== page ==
Where LSU's Wide Receivers Need to Improve to Help QB Zach Mettenberger

Barrett Sallee@BarrettSalleeSEC Football Lead WriterMay 21, 2013

LSU WR Odell Beckham, Jr.
LSU WR Odell Beckham, Jr.Nelson Chenault-USA TODAY Sports

With six early entrants to the NFL draft gone from last year's defense, there's a lot of pressure on LSU quarterback Zach Mettenberger and first-year offensive coordinator Cam Cameron.

While they will soak up most of the preseason spotlight, LSU's success or failure this season may be riding on the shoulders of the Tigers' wide receivers

Despite finishing 11th in the SEC in passing offense last season with 200.5 yards per game, the team's talented and experienced wide receiving corps—highlighted by Odell Beckham Jr., Jarvis Landry and Kadron Boone—has the ability to kick-start the offense and prevent the Tigers from having a true rebuilding season.

While Mettenberger takes a lot of grief for LSU's passing woes, it's not all on him. His wide receivers have room for improvement.

We saw some of that this spring.

Timing is key, and Mettenberger certainly looked like he was on the same page with his wide receivers during the Tigers' 2013 spring game in April.

In the screenshot below, Mettenberger's primary target is Odell Beckham Jr. at the top of the screen. Mettenberger has already set his feet and is in the process of throwing the football as Beckham makes his break on a 10-yard hitch.

The timing wasn't always there last season.

In the screenshot below, which is essentially the same play, Mettenberger is almost done with the throw when Beckham starts his break. This pass fell incomplete and led to a turnover on downs in the second quarter of the Arkansas game.

Sure, timing was disrupted a bit by a blitzing cornerback off the edge, but Beckham could have broken off his route a bit early and this play would have resulted in a first down.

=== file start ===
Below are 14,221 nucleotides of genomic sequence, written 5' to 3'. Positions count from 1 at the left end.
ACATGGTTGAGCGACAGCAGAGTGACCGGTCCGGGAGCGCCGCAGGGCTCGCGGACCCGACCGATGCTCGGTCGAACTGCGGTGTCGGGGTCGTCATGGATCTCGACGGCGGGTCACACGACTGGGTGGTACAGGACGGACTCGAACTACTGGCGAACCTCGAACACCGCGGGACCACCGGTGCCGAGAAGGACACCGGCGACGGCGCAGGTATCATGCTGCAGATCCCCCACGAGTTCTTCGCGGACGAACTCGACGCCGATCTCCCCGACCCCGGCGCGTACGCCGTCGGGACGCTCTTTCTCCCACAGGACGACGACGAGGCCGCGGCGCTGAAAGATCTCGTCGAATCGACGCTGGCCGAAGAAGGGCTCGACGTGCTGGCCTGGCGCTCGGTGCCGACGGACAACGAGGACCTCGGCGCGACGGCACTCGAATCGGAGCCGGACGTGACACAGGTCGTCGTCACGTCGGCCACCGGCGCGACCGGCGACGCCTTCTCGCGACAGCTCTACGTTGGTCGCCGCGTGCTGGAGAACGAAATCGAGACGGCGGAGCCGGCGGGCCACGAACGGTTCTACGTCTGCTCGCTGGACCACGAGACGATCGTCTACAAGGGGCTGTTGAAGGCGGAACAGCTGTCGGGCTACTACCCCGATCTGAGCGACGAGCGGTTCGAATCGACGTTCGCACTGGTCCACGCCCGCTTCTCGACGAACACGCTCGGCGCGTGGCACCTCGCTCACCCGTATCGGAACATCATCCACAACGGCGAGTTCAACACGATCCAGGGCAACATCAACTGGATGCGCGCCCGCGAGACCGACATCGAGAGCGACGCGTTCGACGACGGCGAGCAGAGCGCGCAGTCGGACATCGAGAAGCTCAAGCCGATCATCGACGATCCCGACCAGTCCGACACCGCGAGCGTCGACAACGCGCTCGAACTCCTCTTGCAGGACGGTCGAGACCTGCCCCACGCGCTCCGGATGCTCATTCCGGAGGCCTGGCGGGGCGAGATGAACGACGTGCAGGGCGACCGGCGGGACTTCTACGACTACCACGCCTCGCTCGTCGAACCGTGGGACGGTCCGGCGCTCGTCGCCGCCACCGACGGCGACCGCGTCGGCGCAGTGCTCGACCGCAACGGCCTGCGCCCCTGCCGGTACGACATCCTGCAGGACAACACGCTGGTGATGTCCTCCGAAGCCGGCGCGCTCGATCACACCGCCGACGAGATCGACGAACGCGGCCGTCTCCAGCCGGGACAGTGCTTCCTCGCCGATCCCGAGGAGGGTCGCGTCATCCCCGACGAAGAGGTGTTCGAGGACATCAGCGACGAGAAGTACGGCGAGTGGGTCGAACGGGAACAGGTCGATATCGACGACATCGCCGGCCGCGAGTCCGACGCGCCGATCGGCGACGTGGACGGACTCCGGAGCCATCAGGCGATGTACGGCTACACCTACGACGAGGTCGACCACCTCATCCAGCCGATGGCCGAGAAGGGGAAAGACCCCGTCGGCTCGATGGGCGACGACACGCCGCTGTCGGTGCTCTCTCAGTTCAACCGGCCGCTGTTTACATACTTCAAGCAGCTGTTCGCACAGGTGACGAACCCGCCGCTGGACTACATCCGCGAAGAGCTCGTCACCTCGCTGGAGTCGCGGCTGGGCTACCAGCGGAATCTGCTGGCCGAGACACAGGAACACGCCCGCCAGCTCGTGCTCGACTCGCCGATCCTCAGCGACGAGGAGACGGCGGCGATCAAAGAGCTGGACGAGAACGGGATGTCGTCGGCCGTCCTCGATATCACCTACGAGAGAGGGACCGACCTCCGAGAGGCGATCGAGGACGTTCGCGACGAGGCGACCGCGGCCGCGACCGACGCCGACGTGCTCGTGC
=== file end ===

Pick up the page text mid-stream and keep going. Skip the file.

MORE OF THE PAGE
Beckham is the leader of the group and will likely have a decision to make at the end of the season. After all, he is ranked in the top 50 of CBSSports.com's draft-eligible players for the 2014 NFL draft.

But it isn't a one-man show in Baton Rouge.

Landry showed that he has what it takes to become a superstar last season with 56 catches for 573 yards and five scores, leading the Tigers in receptions and touchdowns.

During his first two years in Baton Rouge, Landry has proven that he has the ability to make the highlight-reel catch, including a spectacular one-handed grab in the final game of the regular season against Arkansas.

The 6'1", 195-pounder will be counted on this year to be a big-play receiver and someone who can go over the middle and take the punishment. According to ESPN.com, Landry looked the part of a superstar this spring. 

Timing was an issue with all of LSU's wide receivers last spring, but Landry showed that he and Mettenberger were on the same page during the spring game, as he caught six passes for 132 yards—including this tough catch over a safety on a corner route.

If Boone takes the next step, this wide receiving corps could be one of the best in the SEC.

The 6'0", 207-pound senior caught 26 passes for 348 yards and four touchdowns last season. He has the big body and plays physical, but needs to be more consistent with his route running and getting separation from defensive backs.

He only caught one pass in the spring game, but it was nice 35-yard reception in which Zach Mettenberger hit him in stride down in tight coverage. 

Don't fall into the trap and write this LSU team offense off because it sputtered at times last season.

The experience and depth at wide receiver is going to be a huge benefit to Mettenberger, especially now that Cameron is calling the shots on offense. The trio of Beckham, Landry and Boone has a ton of talent and will be pushed by James Wright and several incoming freshmen this summer.

LSU's wide receivers could be one of the SEC's most pleasant surprises this season. They have the talent, and now that they've had time to become even more familiar with Mettenberger, it could be all LSU needs to re-energize the offense.


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